If shooting off-camera with a modifier, you’ll need a stand. It’s lightweight and collapsable with a central pole that expands so you can set the height.
At the top, you mount your Speedlight, strobe or softbox via a bracket that can be angled to direct the light. Stands allow you to quickly move your speedlights around the studio to experiment and get the right look.
6. Expand Your Studio Kit
We’ve covered studio lighting and all the bits and pieces that come with them. There are other pieces of studio kit available depending on your needs and budget.
A photography reflector is a soft fabric disc that unfolds from a compact form. On one side, silver reflective material covers the disc for cool light and on the other, gold material for warm light.
A reflector usually bounces a natural light source onto your subject. They come in a range of sizes and are suitable for outdoor shoots to reflect the sunlight.
Alternatively, you can achieve a similar outcome with a large piece of thick white paper – it reflects a fair bit of light.
A tripod is an essential piece of home photography studio equipment.
A tripod is height adjustable and stable so that you can shoot standing up or sitting down. You attach your camera to the top of the tripod with a bracket.
Once attached to the tripod, you can set up your shot, and the camera will stay in place.
The best bit about using a tripod is that you can control slower shutter speeds than when shooting handheld.
If you’re considering the best computer to use for home studio photos, I’d recommend a laptop.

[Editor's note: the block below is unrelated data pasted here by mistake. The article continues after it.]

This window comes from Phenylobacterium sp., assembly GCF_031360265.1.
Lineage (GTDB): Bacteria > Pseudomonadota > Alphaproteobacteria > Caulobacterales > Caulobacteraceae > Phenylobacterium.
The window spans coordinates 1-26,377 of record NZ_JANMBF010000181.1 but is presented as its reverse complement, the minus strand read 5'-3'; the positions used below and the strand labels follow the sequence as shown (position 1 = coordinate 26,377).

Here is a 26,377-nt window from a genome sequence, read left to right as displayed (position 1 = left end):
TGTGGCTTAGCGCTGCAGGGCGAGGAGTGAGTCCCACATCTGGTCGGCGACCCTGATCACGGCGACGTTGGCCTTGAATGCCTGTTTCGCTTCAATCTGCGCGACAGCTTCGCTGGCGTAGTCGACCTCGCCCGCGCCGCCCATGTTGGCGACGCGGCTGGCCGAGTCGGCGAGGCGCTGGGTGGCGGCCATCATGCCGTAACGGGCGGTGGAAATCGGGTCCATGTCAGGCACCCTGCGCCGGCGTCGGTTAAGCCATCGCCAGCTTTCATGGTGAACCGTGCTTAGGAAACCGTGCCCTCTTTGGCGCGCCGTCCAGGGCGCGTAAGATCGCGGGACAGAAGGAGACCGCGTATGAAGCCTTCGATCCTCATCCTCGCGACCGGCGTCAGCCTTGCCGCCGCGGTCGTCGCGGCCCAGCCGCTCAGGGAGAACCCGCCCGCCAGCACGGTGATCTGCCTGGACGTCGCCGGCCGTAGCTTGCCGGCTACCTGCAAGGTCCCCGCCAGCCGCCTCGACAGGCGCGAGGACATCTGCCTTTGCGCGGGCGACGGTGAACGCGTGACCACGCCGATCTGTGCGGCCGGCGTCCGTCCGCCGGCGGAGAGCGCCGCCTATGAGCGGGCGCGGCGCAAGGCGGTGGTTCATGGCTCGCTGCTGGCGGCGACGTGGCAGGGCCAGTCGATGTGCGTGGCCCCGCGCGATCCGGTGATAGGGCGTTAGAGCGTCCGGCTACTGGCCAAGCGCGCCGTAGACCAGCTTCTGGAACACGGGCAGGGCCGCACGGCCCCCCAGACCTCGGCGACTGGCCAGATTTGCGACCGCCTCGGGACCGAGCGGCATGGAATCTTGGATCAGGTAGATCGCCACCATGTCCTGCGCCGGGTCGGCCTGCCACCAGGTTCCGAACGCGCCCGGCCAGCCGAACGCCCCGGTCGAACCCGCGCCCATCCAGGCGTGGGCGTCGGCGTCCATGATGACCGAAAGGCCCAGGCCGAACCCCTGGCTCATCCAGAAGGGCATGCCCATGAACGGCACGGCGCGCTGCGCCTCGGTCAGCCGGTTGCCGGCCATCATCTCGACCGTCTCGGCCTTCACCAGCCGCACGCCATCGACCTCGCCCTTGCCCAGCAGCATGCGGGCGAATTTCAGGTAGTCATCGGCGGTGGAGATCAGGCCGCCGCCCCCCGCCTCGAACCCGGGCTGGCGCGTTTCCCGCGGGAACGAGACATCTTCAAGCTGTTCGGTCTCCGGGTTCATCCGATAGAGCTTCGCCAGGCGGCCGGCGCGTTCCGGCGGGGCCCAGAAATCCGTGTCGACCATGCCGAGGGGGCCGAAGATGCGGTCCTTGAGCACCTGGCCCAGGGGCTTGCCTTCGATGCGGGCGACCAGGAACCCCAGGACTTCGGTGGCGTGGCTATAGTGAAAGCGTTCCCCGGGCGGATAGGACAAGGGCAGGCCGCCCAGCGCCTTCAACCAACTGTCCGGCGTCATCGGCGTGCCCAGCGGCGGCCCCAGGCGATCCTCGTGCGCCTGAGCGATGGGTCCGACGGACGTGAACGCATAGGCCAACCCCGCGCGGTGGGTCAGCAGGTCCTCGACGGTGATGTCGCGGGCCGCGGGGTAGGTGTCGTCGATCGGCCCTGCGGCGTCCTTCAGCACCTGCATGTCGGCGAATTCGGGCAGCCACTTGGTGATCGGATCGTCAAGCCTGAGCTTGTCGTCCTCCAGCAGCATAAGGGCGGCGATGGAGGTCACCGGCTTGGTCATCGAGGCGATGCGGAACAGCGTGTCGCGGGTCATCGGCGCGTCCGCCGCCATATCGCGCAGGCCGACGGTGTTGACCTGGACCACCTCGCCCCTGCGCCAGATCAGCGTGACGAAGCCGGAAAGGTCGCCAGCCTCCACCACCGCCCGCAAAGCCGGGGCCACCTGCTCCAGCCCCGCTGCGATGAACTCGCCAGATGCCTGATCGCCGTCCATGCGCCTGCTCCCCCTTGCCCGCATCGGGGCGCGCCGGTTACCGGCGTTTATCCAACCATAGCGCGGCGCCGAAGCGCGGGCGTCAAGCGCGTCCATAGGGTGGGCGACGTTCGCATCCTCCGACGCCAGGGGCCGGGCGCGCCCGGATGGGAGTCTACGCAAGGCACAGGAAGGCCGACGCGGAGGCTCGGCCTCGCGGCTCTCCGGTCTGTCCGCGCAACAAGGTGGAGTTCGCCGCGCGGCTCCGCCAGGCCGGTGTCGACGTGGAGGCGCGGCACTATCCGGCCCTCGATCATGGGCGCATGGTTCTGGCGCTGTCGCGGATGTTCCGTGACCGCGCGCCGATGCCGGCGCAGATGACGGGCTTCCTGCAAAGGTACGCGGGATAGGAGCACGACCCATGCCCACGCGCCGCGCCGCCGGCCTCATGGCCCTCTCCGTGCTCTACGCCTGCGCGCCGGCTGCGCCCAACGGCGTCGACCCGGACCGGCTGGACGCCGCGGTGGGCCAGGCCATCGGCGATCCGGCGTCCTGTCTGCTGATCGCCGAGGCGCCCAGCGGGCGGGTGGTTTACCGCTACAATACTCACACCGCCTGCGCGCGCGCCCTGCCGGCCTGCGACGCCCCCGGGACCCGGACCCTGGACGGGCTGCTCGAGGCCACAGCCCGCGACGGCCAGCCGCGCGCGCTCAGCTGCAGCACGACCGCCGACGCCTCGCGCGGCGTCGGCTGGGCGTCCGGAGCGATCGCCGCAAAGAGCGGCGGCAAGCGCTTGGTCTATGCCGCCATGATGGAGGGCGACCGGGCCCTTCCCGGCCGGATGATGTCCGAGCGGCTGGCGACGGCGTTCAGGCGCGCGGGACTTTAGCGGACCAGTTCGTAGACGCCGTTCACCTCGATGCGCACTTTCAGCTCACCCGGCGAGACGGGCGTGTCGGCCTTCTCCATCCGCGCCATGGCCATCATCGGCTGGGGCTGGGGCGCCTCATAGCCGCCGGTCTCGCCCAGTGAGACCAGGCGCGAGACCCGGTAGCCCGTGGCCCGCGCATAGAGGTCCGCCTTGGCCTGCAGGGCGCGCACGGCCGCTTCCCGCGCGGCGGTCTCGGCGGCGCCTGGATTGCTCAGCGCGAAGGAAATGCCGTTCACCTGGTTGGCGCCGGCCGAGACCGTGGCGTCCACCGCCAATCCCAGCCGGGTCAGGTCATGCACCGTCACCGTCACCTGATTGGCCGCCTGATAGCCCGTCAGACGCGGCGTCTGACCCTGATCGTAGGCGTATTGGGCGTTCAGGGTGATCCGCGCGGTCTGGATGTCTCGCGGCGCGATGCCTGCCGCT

It’s especially beneficial if space is limited and you have no choice but to edit photos on the couch. You can also use a laptop to attach your camera to it with tethering cables.
Tether shooting allows you to take the photo and have them appear instantly on your laptop. That way, you can check the outcomes in full resolution on a screen larger than the one on your camera.
Modern laptops can handle Photoshop and other processor intensive editing apps with ease.
- Sand Bags
If using stands with top-heavy strobes or modifiers, considering using sandbags to weigh down the base of the stands. You can buy these from camera stores, or basic ones from hardware stores – or make your own.
You spent a lot of money on your camera and lighting equipment – you don’t want it to get damaged lying around the house.
Camera bags can only hold so much and are not ideal for home photo studio work.
If on a budget, I recommend using a large plastic storage container with a rubber seal to store your camera, lenses and lighting kit. If you have a bigger budget, consider the purpose-built camera storage cases available at camera stores.
These look like a plastic suitcase with foam inserts that you can pluck out to fit specific equipment.
My hot tip is to check out hardware stores that sell the same cases at a fraction of the cost.
7. DIY Backdrops
Backdrops are an essential part of a home photography studio.
If you have an exposed brick wall or concrete wall, they look amazing as portrait backdrops. However, most of us don’t have a blank or attractive wall for portrait shots.